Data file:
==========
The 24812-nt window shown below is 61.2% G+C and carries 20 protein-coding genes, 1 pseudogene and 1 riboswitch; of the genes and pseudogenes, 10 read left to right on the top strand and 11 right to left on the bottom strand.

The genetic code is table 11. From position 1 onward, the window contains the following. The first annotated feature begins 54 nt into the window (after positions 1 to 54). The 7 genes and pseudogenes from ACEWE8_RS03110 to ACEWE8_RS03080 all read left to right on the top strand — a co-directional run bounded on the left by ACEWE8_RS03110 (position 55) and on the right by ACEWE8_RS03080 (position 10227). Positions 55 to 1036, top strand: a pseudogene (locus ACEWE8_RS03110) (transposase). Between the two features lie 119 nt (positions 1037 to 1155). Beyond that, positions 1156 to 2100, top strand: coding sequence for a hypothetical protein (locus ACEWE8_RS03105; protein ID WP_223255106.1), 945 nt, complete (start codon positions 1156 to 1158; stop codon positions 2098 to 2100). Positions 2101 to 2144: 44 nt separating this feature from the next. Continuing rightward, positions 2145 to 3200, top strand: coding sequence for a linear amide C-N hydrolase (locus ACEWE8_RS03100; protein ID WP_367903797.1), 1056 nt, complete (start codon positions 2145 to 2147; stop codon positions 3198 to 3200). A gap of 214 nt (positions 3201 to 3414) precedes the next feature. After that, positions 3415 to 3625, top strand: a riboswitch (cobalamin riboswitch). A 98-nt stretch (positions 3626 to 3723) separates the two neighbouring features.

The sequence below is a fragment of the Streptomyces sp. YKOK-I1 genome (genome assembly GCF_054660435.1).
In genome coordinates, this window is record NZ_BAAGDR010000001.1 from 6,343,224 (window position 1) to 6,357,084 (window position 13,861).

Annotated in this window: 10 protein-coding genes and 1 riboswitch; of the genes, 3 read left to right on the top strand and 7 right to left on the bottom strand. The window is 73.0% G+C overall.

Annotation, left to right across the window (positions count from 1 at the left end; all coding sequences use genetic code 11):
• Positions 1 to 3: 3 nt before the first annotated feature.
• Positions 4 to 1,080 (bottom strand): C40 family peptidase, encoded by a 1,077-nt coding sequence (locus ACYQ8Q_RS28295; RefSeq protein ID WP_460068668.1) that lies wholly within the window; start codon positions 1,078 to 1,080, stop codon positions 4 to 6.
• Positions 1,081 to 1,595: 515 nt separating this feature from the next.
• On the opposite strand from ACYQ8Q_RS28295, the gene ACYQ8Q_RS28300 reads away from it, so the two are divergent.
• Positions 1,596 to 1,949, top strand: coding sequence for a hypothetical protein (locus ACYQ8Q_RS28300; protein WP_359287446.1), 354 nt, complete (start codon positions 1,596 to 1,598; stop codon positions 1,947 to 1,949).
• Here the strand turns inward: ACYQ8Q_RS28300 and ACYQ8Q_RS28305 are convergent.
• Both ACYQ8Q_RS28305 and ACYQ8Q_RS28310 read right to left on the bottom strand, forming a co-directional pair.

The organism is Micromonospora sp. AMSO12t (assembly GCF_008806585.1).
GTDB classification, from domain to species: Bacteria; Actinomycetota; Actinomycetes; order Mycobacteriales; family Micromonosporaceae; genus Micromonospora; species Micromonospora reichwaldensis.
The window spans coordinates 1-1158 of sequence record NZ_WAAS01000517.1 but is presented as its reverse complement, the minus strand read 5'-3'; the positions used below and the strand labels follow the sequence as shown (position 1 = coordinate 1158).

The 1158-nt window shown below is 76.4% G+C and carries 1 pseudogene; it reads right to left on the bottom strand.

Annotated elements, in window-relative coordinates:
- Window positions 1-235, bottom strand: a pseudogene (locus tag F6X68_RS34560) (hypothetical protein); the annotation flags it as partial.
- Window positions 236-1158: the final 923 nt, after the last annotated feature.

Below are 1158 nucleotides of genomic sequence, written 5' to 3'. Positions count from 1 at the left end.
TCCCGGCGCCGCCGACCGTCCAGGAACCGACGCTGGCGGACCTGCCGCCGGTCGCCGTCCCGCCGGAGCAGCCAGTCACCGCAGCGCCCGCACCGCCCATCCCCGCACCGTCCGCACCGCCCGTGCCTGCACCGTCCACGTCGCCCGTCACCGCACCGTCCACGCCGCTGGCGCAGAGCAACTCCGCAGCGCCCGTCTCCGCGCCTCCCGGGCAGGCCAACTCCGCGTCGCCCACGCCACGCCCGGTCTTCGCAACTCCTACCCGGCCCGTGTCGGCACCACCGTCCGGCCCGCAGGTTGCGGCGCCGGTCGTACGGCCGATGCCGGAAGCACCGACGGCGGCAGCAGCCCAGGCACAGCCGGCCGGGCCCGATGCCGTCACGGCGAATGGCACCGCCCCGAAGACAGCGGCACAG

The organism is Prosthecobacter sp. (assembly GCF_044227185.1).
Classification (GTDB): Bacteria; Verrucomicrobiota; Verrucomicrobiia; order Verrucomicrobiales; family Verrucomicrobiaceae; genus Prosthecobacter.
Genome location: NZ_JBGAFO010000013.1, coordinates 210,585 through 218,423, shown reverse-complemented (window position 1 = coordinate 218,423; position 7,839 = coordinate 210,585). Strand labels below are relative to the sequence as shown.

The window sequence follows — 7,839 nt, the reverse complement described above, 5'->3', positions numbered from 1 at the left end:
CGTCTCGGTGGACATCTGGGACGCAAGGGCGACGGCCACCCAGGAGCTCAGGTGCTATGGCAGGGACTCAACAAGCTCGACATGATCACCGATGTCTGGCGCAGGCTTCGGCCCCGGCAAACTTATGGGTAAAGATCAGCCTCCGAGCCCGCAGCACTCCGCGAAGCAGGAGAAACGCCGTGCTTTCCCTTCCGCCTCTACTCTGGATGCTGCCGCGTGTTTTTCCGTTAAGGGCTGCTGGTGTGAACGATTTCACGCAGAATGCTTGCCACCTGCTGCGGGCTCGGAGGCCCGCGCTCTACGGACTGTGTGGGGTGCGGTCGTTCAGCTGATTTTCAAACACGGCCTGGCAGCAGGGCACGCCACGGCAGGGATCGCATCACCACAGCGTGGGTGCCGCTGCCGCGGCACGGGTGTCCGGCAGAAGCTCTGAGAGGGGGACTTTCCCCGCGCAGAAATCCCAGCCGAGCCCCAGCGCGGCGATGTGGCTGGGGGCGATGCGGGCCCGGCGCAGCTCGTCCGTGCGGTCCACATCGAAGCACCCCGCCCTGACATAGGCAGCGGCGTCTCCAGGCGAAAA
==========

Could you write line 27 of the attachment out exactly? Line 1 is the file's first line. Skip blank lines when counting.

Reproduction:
CGTCTCGGTGGACATCTGGGACGCAAGGGCGACGGCCACCCAGGAGCTCAGGTGCTATGGCAGGGACTCAACAAGCTCGACATGATCACCGATGTCTGGCGCAGGCTTCGGCCCCGGCAAACTTATGGGTAAAGATCAGCCTCCGAGCCCGCAGCACTCCGCGAAGCAGGAGAAACGCCGTGCTTTCCCTTCCGCCTCTACTCTGGATGCTGCCGCGTGTTTTTCCGTTAAGGGCTGCTGGTGTGAACGATTTCACGCAGAATGCTTGCCACCTGCTGCGGGCTCGGAGGCCCGCGCTCTACGGACTGTGTGGGGTGCGGTCGTTCAGCTGATTTTCAAACACGGCCTGGCAGCAGGGCACGCCACGGCAGGGATCGCATCACCACAGCGTGGGTGCCGCTGCCGCGGCACGGGTGTCCGGCAGAAGCTCTGAGAGGGGGACTTTCCCCGCGCAGAAATCCCAGCCGAGCCCCAGCGCGGCGATGTGGCTGGGGGCGATGCGGGCCCGGCGCAGCTCGTCCGTGCGGTCCACATCGAAGCACCCCGCCCTGACATAGGCAGCGGCGTCTCCAGGCGAAAA